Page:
She's Back, Bitches

Britney Spears is a perennial favorite of the type that chases ambulances -- not for the potential lawsuits, but just to get a glimpse of the tragedy inside. On her new album, Circus, Spears begins -- finally -- to justify some of the idol worship that legions of gay fanboys have heaped upon her image.

BY David Michael Conner

November 30 2008 12:00 AM ET


Unusual Britney

What's "unusual"
in the song is that its subject can be counted on not
to exploit, disappoint, or give up on the singer. On the
page, the idea may feel overdone, but all the
disparate elements of the song come together to reveal
what one could imagine as the crux of Spears's real
personal troubles. Implied is the idea that she has had many
experiences with many men but has never made a real
connection based on trust or what others call love.
Manhunt much?

No one likes to
think of the rich, famous, and beautiful as victims,
especially when some of them so seemingly make their own
lives hell for attention. That's one thing that makes
this album such a triumph: Spears doesn't come across
as desperate for anything, least of all your pity. She
is the ringleader here, even if only by virtue of her
one-of-a-kind performance and the baggage of her
persona. Everyone sees her as a flamboyant head case,
an undeservingly successful second-class citizen who
brazenly staggers on a tightrope with no net.

She’s
living the way you are.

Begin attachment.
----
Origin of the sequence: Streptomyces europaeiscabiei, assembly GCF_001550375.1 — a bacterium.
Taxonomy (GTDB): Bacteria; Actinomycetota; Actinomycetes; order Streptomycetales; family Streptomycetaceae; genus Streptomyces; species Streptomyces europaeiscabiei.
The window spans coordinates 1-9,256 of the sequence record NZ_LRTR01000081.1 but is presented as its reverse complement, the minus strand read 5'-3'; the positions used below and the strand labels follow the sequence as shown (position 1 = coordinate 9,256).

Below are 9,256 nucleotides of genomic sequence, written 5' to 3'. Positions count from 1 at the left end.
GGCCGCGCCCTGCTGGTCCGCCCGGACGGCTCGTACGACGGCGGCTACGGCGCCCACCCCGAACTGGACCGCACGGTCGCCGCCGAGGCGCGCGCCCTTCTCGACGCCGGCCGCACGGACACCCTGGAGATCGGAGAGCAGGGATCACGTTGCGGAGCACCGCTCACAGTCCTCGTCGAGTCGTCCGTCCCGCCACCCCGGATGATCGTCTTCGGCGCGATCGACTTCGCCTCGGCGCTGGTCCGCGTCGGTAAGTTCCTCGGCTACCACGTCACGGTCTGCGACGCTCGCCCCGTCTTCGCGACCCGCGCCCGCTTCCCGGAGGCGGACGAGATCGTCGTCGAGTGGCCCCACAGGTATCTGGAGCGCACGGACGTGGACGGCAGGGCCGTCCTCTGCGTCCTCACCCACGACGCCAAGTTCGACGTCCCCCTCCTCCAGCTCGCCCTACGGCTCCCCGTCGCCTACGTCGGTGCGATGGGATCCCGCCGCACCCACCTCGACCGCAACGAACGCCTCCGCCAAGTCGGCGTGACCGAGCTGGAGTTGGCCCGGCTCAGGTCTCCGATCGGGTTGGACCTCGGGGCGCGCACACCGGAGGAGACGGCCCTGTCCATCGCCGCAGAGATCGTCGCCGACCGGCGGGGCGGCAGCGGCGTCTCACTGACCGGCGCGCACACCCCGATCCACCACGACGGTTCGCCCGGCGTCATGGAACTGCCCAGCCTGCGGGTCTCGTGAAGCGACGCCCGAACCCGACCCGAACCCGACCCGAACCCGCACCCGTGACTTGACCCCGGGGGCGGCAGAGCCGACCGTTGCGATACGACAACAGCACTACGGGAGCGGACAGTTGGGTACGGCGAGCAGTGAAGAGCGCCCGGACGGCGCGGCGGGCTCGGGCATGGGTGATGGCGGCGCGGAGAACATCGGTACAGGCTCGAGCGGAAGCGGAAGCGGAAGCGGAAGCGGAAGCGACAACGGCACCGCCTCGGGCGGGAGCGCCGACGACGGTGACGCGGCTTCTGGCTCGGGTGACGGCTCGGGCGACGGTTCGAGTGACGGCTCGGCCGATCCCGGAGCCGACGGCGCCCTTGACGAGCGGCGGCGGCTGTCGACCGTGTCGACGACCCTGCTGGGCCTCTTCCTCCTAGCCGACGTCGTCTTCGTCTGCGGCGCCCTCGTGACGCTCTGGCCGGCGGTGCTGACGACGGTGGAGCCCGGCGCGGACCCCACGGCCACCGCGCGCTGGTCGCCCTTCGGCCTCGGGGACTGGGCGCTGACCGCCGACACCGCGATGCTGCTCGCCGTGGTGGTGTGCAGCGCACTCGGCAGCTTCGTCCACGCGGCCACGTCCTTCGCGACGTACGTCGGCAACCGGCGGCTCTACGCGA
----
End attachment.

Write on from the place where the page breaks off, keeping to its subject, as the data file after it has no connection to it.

Or maybe
I’m just speaking for myself.

While
Circus features great (“Unusual You,”
the disco-’80s “Shattered
Glass”), good (“Blur,” “Out from
Under,” “Circus,” “Kill the
Lights”), puzzling (“If U Seek Amy”
could be about Britney’s second personality --
or possibly even Lindsay Lohan?), and standard fare
(“Womanizer,” “My Baby”),
nothing about it approaches bad. Compare this track
list with anything Spears's name was tagged to before
Blackout, and ... well, there is no comparison.
The album is resistant (with the exception of "My Baby,"
which may be excusable) to self-indulgence.

Britney Spears Is No Christina Aguilera (Thank God)

It is hard to
imagine the vocally superior Christina Aguilera presenting
such mature music, and yet Aguilera gets all the credit.
Why? Ten years ago, it was clear that Aguilera's voice
made her a preternatural star, in league with Whitney,
Mariah, and Céline. But as Aguilera ages, all she
does is try on different costumes; she remains consistently
intoxicated with the expansiveness and volume of her
own voice, and her songs have become sickeningly
self-celebratory.

Could it be that
Britney Spears is emerging as an artist, outperforming
those who had a clear lock on musical superiority ages ago?
To paraphrase Aguilera, even though my mind says hellz
no! my heart says yes. And isn’t that what
music is all about?

Tags: Music

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